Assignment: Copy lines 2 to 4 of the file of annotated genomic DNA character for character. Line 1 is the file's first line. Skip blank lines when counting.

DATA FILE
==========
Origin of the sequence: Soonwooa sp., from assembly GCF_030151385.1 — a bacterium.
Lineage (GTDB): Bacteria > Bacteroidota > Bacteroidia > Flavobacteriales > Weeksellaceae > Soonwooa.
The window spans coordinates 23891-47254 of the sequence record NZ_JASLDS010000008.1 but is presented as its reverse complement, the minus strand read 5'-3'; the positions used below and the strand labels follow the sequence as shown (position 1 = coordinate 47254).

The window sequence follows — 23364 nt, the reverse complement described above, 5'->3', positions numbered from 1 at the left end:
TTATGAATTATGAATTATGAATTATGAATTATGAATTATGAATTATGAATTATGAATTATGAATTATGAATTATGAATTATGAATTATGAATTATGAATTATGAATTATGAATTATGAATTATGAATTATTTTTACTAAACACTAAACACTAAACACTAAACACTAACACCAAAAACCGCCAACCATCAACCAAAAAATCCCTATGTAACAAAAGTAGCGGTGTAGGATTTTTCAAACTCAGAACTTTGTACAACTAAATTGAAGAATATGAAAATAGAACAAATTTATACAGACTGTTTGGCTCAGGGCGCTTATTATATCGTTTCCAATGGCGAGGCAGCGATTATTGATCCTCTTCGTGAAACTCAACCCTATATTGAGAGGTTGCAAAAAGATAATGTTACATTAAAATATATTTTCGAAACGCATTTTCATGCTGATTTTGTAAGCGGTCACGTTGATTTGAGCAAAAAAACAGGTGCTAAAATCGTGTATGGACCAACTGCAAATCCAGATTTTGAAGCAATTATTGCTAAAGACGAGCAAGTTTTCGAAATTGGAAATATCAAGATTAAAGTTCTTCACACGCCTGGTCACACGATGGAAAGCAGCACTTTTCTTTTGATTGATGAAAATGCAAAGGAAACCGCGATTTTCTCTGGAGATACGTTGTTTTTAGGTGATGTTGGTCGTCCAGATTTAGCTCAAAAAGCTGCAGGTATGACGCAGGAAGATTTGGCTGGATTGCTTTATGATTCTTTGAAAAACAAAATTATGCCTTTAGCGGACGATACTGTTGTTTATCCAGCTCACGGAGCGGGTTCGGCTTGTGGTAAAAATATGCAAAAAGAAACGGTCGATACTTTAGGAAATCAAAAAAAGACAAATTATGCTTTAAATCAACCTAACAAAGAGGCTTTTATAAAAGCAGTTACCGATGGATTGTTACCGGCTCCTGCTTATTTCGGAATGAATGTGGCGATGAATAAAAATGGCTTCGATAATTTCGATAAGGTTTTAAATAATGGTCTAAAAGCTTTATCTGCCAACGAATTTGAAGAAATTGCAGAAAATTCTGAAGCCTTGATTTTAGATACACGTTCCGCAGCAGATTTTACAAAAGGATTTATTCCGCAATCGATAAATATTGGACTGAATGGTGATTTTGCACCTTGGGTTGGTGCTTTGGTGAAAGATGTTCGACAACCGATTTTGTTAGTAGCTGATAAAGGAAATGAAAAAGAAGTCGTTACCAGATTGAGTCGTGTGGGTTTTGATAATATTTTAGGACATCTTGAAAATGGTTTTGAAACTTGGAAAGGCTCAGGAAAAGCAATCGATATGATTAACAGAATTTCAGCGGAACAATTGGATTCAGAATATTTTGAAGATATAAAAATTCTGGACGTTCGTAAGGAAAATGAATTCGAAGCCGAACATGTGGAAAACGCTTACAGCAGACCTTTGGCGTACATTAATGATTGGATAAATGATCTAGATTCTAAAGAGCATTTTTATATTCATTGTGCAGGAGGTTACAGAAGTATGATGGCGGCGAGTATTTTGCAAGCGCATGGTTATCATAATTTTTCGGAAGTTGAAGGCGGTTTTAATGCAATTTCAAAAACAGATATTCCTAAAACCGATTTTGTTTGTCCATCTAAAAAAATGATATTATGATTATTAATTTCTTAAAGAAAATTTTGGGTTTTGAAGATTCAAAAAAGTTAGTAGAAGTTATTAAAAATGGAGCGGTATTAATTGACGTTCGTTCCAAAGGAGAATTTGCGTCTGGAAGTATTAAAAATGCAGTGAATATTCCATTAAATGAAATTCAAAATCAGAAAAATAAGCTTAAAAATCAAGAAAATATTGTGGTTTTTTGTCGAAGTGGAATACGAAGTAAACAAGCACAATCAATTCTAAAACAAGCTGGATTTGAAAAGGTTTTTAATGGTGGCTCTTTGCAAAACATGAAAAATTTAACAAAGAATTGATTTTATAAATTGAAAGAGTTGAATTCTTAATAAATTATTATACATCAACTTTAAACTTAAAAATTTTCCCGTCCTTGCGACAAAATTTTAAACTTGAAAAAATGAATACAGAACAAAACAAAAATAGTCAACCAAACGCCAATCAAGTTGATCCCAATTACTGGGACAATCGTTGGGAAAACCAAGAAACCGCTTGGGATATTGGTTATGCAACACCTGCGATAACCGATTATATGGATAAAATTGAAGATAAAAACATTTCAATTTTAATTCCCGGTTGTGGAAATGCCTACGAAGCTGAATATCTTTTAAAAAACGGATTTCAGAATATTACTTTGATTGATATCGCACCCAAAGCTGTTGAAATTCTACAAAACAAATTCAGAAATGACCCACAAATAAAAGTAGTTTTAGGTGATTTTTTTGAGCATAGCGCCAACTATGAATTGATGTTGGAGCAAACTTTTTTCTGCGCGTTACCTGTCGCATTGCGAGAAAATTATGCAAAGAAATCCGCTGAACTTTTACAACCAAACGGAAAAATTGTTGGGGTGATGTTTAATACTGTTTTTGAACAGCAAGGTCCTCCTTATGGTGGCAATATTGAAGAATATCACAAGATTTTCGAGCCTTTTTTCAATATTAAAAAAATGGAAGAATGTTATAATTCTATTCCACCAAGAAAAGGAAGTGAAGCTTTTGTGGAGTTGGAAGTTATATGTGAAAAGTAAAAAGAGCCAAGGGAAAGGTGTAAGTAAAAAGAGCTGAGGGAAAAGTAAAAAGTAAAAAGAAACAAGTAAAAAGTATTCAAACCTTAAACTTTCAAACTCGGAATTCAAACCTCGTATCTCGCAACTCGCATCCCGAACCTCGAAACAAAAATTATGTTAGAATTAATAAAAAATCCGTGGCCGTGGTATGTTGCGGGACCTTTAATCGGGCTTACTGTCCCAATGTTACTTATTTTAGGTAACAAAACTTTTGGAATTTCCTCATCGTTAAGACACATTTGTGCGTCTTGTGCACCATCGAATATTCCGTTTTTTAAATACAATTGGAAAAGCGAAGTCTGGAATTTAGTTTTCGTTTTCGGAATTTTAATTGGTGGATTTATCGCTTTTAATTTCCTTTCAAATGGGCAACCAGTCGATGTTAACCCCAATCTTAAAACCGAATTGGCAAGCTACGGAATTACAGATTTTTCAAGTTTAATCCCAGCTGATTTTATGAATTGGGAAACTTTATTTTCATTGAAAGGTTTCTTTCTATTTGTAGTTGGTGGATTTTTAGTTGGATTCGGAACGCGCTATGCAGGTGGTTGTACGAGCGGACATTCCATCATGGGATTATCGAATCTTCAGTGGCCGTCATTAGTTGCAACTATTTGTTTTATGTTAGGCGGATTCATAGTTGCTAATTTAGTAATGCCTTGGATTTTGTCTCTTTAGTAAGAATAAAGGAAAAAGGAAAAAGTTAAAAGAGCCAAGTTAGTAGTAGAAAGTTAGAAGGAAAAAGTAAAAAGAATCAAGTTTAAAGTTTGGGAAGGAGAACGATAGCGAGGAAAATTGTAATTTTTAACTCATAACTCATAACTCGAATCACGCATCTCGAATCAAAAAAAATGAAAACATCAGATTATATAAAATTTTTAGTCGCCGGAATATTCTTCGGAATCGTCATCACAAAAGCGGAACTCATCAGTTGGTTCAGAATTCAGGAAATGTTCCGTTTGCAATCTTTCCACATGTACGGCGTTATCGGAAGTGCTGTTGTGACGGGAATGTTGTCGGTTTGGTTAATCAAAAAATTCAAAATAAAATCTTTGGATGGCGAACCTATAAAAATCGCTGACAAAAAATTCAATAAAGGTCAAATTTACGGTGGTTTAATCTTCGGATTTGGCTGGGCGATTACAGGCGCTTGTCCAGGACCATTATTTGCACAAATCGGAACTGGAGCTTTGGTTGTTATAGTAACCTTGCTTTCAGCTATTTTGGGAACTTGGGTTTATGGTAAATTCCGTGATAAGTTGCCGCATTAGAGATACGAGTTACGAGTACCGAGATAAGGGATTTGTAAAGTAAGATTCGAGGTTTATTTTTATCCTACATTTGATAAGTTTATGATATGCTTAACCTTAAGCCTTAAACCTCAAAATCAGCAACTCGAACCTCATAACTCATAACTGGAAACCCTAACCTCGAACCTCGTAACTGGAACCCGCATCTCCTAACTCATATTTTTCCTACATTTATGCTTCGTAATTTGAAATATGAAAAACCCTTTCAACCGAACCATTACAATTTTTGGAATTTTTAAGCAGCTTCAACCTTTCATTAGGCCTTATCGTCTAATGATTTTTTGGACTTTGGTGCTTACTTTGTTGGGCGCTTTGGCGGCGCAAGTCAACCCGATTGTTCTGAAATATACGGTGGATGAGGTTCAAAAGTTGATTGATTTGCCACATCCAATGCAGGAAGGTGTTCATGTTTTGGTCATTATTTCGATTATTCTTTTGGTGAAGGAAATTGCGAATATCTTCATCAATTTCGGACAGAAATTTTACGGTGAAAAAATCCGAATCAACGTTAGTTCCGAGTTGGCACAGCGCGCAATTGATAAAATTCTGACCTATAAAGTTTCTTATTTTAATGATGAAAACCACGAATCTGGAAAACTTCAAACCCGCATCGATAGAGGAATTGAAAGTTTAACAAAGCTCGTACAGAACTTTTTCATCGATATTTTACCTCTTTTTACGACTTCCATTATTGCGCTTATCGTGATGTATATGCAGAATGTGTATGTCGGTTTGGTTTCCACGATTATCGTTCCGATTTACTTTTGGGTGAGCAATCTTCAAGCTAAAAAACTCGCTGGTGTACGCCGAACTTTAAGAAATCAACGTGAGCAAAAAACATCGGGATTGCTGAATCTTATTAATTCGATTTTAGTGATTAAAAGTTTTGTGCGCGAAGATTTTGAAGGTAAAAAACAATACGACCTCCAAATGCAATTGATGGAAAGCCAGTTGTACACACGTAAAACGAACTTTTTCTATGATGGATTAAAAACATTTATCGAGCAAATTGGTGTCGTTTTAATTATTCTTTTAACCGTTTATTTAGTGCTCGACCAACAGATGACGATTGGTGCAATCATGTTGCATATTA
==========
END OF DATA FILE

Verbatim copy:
Lineage (GTDB): Bacteria > Bacteroidota > Bacteroidia > Flavobacteriales > Weeksellaceae > Soonwooa.
The window spans coordinates 23891-47254 of the sequence record NZ_JASLDS010000008.1 but is presented as its reverse complement, the minus strand read 5'-3'; the positions used below and the strand labels follow the sequence as shown (position 1 = coordinate 47254).

The window sequence follows — 23364 nt, the reverse complement described above, 5'->3', positions numbered from 1 at the left end: